The CCA techniques presented herein may be implemented by CCA logic 280 in the baseband processor. The CCA logic 280 may take the form of fixed or programmable digital logic gates. In another form, the CCA logic 280 may be implemented by instructions stored/encoded in the memory 260, and executed by the controller (e.g., a microprocessor) 250. To this end, the memory may comprise read only memory (ROM), random access memory (RAM), magnetic disk storage media devices, optical storage media devices, flash memory devices, electrical, optical, or other physical/tangible memory storage devices. Thus, in general, the memory may comprise one or more tangible (non-transitory) computer readable storage media (e.g., a memory device) encoded with software comprising computer executable instructions and when the software is executed (by the controller) it is operable to perform the operations described herein.
Reference is now made to
Turning now to
The determining operation 540 may be based further on a value of a third parameters that is an expected power for the transmission to be sent by the third device [e.g., the aforementioned omniEirp(txPpdu,O)] and a value of a fourth parameter that is receive signal strength information for a transmission sent by the second device and received at the third device [e.g., the aforementioned rssi(snoopedPpdu,R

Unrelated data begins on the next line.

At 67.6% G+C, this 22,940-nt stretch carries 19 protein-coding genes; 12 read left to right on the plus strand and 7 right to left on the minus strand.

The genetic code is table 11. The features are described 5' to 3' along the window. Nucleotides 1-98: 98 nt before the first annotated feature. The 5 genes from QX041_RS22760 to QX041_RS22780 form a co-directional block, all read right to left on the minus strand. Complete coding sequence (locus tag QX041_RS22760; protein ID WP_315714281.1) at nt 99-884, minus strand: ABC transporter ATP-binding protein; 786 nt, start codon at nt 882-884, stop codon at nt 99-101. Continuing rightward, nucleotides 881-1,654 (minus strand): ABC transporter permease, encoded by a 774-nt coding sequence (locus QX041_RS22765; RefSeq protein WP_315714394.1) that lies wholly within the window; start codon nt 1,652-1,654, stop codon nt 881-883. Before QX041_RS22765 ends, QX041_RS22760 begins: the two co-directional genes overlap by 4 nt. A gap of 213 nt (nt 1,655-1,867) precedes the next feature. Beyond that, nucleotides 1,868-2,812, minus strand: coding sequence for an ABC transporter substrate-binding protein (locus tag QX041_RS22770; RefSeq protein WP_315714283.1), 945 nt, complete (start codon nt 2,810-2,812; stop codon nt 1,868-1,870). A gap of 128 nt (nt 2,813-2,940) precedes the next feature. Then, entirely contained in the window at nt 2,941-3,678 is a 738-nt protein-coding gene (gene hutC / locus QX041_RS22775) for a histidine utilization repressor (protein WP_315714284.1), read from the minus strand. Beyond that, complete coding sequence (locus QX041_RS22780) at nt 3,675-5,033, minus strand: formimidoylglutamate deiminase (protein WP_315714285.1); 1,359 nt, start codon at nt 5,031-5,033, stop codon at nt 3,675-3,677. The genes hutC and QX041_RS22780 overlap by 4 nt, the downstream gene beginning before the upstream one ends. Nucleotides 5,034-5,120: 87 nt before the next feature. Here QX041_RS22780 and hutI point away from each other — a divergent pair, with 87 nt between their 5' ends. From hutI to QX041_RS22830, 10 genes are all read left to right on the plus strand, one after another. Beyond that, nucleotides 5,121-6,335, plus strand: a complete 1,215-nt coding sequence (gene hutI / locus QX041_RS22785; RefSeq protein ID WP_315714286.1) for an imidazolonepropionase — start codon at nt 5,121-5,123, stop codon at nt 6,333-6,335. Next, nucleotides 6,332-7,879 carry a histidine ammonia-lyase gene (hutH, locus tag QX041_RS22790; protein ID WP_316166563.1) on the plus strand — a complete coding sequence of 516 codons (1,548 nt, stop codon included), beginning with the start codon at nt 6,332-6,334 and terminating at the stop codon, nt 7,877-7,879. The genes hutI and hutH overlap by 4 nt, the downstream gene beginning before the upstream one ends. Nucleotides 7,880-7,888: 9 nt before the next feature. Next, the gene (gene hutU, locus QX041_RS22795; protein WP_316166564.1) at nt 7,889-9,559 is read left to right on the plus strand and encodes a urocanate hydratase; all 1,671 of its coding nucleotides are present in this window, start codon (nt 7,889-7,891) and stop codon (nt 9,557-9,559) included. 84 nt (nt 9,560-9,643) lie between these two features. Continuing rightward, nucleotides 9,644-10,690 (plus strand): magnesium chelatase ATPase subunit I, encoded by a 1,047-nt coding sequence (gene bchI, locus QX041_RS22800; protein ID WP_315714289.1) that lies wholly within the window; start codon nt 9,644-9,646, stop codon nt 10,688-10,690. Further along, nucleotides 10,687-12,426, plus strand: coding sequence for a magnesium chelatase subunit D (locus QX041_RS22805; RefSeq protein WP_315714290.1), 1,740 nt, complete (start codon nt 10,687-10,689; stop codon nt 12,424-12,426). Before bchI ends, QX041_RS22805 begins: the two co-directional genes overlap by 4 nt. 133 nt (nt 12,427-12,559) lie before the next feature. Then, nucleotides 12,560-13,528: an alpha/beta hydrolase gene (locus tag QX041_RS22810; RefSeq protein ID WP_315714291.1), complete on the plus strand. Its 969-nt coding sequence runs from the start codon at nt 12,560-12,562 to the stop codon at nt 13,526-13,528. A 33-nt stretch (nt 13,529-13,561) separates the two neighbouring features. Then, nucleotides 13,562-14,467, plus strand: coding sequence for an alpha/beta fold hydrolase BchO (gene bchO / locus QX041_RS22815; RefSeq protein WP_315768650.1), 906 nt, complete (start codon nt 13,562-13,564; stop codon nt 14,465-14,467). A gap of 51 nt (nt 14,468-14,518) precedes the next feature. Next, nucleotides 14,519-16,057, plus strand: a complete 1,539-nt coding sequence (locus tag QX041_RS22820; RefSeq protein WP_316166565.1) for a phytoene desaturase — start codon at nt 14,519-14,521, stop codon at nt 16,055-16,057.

Moreover, the determining operation 540 may further involve determining whether a sum of the value for the first parameter and the value for the second parameter minus the value for the fourth parameter and the margin quantity is greater than the value for the third parameter [omniEirp(txPpdu,O)<omniEirp(txPpdu,R)+rssi(desiredPpdu,I
To summarize, a pair of CCA rules are presented herein that protect an initiator's PPDU at the responder, and the responder's PPDU at the initiator, using additional fields transmitted in a preamble (header) of a PPDU or in a MAC header, if unencrypted. These techniques enable more parallel/simultaneous transmissions between devices that would otherwise interfere with each other, subject to ensuring an adequate SINR (15-30 dB) for the initiator's PPDU at the responder and ensuring an adequate SNR (15-30 dB) for the responder's PPDU at the initiator.